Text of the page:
Wednesday, February 10, 2010

E. coli O157:H7 Just One Among Many Shiga Toxin-Making Bacteria (Part 2)

Part 1: Shiga Toxin: One Of Man's Most Lethal Poisons
Part 3: Shiga Travels To Kidney. Commits Lethal Deed.
Part 4: Marler Clark Holds USDA To Their Food Safety Mission, Legally

Shiga toxin is so formidable that in 1994 the USDA/FSIS* declared one bacteria which makes shiga, E. coli O157:H7, to be an adulterant. That was soon after a 1993 outbreak (from Jack in the Box hamburgers) that left over 600 people sick and 4 dead - all from shiga-making E. coli. It was the largest and deadliest E. coli outbreak ever recorded. Since USDA/FSIS can seek the recall of food that is "adulterated," this led to increased surveillance for E. coli 0157:H7.

* FSIS: Food Safety and Inspection Service. It's the food safety arm of the USDA.

But E. coli O157:H7 aren't the only bacteria that make shiga. There are E. coli O146:H21, E. coli O121:H19, and E. coli O111, which were responsible for the illnesses of June Dunning, Megan Richards, and Shiloh Johnson, respectively. Ms. Dunning died from her illness.1

There are also:2
  • E. coli O83:H8
  • E. coli O8:H16
  • E. coli O15:H16
  • E. coli O15:H17
  • E. coli O88:H38
  • E. coli ONT:H51
  • E. coli ONT:H2
  • E. coli ONT:H10
  • E. coli ONT:H7
  • E. coli ONT:H46
  • E. coli O26
  • E. coli O103
  • E. coli O121
  • E. coli O145
They're all shiga toxin-producing E. coli (STEC).

The CDC says there are "at least 150 STEC serotypes ... associated with outbreaks and sporadic illness."4 Some STECs are more virulent than others.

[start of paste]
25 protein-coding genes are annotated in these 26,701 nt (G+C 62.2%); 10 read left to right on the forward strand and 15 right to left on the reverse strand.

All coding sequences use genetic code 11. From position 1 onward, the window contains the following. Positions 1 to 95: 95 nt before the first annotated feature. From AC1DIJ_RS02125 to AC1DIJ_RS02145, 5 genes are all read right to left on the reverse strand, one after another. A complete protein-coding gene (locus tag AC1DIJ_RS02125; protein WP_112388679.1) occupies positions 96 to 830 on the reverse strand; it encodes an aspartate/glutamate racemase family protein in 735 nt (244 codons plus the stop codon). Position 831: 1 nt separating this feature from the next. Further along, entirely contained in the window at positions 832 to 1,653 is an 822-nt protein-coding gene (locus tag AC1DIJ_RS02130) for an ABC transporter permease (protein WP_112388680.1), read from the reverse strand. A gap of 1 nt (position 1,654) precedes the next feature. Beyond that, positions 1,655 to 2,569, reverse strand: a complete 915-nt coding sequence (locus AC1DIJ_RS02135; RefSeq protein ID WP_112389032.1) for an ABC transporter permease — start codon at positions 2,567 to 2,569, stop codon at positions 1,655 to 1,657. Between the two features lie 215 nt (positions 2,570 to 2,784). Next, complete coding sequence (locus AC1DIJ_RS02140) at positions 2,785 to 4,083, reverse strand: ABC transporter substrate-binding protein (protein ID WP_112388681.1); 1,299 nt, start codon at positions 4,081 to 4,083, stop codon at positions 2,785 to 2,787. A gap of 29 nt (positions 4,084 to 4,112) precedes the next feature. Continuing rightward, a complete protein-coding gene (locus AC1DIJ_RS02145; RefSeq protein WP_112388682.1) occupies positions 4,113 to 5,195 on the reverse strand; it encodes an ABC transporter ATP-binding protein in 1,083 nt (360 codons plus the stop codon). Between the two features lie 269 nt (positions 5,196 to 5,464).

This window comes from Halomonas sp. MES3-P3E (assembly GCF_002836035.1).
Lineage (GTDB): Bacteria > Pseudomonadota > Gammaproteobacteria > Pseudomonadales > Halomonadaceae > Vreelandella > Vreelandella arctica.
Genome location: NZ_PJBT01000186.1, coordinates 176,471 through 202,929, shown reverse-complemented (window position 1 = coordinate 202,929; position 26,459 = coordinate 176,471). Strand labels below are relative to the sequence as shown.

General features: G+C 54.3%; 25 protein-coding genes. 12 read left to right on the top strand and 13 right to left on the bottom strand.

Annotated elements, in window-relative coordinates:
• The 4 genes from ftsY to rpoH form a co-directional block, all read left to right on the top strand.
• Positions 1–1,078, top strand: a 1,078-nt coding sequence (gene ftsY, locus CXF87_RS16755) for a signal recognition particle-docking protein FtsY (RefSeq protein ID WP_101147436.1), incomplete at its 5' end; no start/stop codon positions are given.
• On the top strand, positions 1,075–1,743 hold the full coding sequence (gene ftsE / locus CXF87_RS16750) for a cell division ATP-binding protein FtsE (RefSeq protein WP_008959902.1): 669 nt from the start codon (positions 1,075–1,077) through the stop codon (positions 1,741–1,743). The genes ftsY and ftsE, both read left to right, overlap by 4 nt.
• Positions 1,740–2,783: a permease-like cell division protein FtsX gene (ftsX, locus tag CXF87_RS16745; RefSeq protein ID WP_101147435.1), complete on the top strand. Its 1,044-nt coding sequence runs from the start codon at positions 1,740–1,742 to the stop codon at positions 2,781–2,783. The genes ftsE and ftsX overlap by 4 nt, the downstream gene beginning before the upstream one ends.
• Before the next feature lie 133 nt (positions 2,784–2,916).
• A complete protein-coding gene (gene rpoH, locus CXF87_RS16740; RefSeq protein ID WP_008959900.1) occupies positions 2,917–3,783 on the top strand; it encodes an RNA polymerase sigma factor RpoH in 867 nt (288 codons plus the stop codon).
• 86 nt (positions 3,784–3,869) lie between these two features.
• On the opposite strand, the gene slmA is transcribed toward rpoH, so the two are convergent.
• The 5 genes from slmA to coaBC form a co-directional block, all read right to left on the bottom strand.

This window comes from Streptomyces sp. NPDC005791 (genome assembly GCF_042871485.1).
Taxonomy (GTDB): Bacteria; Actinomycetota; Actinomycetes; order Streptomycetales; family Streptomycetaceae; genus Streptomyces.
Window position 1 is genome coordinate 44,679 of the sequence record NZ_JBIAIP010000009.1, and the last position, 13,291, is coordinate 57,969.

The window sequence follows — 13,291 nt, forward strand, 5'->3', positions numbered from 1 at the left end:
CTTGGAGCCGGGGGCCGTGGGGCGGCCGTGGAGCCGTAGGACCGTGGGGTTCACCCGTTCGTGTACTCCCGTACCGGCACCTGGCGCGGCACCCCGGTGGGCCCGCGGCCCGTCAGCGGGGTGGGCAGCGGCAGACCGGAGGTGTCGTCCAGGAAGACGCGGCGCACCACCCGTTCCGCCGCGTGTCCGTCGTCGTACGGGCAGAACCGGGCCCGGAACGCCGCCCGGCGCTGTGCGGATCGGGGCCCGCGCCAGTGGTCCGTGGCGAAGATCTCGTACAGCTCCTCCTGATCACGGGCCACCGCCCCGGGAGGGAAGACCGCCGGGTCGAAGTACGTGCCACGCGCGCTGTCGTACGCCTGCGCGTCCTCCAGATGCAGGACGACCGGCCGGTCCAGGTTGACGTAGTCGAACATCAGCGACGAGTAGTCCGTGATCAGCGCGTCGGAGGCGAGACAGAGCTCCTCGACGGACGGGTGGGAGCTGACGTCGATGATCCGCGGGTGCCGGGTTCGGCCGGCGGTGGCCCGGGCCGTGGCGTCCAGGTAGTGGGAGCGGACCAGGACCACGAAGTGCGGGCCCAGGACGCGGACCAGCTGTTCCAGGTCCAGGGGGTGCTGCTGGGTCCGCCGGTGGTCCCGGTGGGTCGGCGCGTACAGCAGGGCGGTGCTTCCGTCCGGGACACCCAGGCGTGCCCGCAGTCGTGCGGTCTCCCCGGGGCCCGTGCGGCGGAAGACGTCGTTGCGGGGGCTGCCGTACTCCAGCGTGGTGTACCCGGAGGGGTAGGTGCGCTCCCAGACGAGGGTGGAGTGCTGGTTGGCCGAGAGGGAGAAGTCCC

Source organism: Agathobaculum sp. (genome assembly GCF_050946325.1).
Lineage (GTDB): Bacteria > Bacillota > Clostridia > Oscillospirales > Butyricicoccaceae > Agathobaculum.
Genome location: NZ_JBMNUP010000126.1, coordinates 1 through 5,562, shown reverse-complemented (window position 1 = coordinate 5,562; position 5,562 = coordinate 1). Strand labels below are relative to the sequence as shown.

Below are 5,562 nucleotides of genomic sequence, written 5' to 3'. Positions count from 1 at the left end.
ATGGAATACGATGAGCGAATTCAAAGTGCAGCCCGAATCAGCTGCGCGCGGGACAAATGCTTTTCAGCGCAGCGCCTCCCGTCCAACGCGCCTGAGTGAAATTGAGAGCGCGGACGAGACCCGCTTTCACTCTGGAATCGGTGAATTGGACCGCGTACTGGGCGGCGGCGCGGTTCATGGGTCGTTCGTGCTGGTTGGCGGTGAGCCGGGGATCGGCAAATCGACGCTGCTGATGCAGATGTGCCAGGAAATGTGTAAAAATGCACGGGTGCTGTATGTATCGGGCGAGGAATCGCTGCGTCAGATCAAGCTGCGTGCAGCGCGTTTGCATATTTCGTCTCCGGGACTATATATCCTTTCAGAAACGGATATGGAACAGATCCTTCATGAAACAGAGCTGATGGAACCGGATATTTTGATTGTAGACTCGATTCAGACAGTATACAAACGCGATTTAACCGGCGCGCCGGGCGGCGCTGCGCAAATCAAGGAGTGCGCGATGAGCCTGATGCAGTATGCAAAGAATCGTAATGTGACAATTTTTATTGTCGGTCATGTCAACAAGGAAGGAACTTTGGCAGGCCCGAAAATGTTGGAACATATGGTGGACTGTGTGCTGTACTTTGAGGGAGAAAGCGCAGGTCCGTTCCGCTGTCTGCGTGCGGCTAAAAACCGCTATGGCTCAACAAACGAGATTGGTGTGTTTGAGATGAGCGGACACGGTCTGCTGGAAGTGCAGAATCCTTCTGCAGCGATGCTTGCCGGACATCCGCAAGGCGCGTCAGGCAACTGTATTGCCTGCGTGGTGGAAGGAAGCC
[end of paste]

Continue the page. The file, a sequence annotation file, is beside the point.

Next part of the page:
150 types, but the USDA won't declare any other STECs to be adulterants except for one: E. coli O157:H7. Why? Bill Marler says: 5
"The declaration of E. coli O157:H7 as an adulterant was met with strong opposition from the meat industry. In a lawsuit filed soon after the 1994 declaration, the industry accused the USDA of not following proper rulemaking procedures and of acting in an arbitrary and capricious manner beyond its legal authority. The United States District Court held, however, that the USDA was allowed to interpret the FMIA* and that the USDA has the power to declare substances to be adulterants with the intended purpose of spurring the meat industry to create and implement preventative measures."
* FMIA: Federal Meat Inspection Act

The USDA is tasked with assisting farmers, ranchers, and meat producers in the sale of their products. They're also tasked with ensuring that meat, poultry, and eggs are safe to eat. That's an interesting juxtapostion of tasks given that what's good for business isn't always good for the public. Imposing upon producers the need to implement prevention strategies for a range of shiga-toxin-making bacteria would be a hardship for business.

Part 3: Shiga Travels To Kidney. Commits Lethal Deed.
1 USDA Should Declare non-O157 E. coli an Adulterant, Food Safety News, October 2009
2 Presence and Characterization of Shiga Toxin-Producing Escherichia coli and Other Potentially Diarrheagenic E. coli in Retail Meats, Applied and Environmental Microbiology, January, 2010.
"This study demonstrated that retail meats, mainly ground beef, were contaminated with diverse STEC [Shiga toxin-producing Escherichia coli] strains."
3 Prevalence Of Non-O157 Enterohaemmorrhagic Escherichia Coli In Retail Ground Beef In The United States, Marler Blog, May 2009
4 Recommendations For Diagnosis Of Shiga Toxin-Producing Escherichia Coli Infections By Clinical Laboratories, Morbidity and Mortality Weekly Report, October 2009
5 Why Should the Food Safety and Inspection Service Declare Enterohemorrhagic non-O157 E. coli to be an Adulterant?, Bill Marler, October 2009


Anna Korn said...

the six most common STEC are now considered adulterants.

Anna Korn said...

The 6 most frequently encountered STEC are now considered adulterants.